Metaphysical meaning of Manasseh (mbd)

Metaphysical meaning of Manasseh (mbd)
Manasseh (in A. V., Matthew 1:10; Rev. 7:6, Manasses), ma-nas'-seh (Heb.)--who makes to forget; causing forgetfulness; out of the forgotten; from oblivion.

a Eldest son of Joseph (Gen. 41:51). His descendants became one of the tribes of Israel (Num. 2:20). b A wicked king of Judah (II Kings 21:1).

Meta. The meaning of "Manasseh" is who makes to forget. The meaning of "Ephraim" is doubly fruitful. Manasseh represents understanding, and Ephraim stands for will. The understanding here denotes denial, the negative activity of mind. The will is the positive or affirmative quality, the affirmative attitude of mind.

Ephraim and Manasseh are brothers. When these two faculties express in harmony, divine order is established. Will and understanding have their centers of activity in the head and function through the front brain. When the understanding rules without the balancing force of will, Israel is led to worship false gods. Two of these false gods are "the Baalim and the Asheroth," which represent nature in its various sensuous aspects.

Man worships these false gods when he becomes so negative that he thinks that there are powers outside himself that regulate his life. He places his faith in the signs of the zodiac; believes in a "ruling planet"; trusts to "luck"; seeks guidance of "familiar spirits"; gives himself up to the influence of other minds, through hypnotism and suggestion; follows unquestioningly the advice given in the numerous sects and societies that have been set up for worship by man.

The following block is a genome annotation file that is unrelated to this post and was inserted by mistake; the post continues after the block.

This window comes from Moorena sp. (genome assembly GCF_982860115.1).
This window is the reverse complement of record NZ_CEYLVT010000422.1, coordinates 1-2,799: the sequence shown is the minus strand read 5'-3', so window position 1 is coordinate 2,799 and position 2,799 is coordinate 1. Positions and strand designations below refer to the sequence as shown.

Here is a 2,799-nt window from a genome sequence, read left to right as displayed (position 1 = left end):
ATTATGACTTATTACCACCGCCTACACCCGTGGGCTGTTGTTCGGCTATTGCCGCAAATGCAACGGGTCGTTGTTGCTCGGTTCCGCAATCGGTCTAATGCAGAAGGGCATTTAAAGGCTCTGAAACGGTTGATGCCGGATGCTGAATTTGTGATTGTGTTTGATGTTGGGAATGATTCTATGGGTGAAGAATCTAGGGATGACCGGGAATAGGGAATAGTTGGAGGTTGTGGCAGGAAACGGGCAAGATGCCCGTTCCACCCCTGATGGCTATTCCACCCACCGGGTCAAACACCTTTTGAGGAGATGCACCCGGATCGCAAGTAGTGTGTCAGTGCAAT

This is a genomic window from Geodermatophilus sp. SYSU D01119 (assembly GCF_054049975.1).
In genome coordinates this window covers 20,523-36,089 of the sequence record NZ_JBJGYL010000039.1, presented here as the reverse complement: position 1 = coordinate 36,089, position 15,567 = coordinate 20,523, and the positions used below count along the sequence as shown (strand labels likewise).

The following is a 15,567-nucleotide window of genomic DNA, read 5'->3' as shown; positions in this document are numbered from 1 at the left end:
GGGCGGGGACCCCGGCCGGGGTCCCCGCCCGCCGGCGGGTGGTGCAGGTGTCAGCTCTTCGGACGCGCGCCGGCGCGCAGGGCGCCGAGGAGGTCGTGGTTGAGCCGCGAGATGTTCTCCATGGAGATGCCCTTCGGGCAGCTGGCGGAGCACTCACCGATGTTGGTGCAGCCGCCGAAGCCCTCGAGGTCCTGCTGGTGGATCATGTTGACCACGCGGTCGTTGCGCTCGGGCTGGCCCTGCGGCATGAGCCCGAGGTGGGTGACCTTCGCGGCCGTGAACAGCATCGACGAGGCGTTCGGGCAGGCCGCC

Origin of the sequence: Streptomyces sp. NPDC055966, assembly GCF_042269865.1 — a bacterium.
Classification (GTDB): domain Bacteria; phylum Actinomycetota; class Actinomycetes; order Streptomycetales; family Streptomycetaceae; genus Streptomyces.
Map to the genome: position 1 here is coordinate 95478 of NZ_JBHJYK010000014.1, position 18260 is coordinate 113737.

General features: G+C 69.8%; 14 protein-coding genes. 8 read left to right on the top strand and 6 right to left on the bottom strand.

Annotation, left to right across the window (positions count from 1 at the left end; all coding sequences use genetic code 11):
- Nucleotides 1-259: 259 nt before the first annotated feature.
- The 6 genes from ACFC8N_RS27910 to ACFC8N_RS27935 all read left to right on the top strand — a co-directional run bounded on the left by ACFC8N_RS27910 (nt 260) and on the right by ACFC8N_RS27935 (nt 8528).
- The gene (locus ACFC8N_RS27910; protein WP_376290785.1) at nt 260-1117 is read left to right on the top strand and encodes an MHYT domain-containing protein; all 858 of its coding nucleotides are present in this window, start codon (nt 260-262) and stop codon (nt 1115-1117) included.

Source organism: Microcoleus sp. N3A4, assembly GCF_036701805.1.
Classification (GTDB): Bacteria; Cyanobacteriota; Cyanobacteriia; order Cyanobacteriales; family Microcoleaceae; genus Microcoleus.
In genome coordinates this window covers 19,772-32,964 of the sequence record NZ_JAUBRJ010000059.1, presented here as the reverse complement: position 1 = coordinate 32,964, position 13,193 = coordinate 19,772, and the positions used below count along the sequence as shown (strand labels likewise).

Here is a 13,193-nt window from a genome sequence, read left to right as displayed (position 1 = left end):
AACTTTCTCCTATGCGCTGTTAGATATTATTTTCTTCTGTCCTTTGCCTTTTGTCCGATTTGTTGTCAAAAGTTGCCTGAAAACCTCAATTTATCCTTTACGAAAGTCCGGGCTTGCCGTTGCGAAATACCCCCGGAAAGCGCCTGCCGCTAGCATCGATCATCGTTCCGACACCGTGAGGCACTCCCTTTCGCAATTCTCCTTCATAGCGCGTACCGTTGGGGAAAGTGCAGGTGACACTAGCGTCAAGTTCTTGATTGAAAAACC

By this worship of false gods, man's mind is opened to the phenomenal and he places his faith in apparent powers outside his own spiritual consciousness. Thus he loses his I AM dominion. This is forgetfulness of the power of God within him, and it brings him into condemnation. It is then that the understanding, or ruling factor, is put "in chains," "bound. . . with fetters," and carried to Babylon, utter confusion.

The way of escape lies in the denial of the seeming (Manasseh "humbled himself"), and in seeking the real Source of wisdom and power, through prayer. When we open our mind to Spirit and declare the Truth, the understanding is established in harmony with divine standards. "Manasseh knew that Jehovah he was God" (II Chron. 33:1-13).

Manasseh's being twelve years of age when he began to reign (II Chron. 33:1) means that the negative mentality had involved all the twelve faculties. Hence all the thoughts were "evil in the sight of Jehovah."

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Preceding Entry: Manahathites
Following Entry: Manassites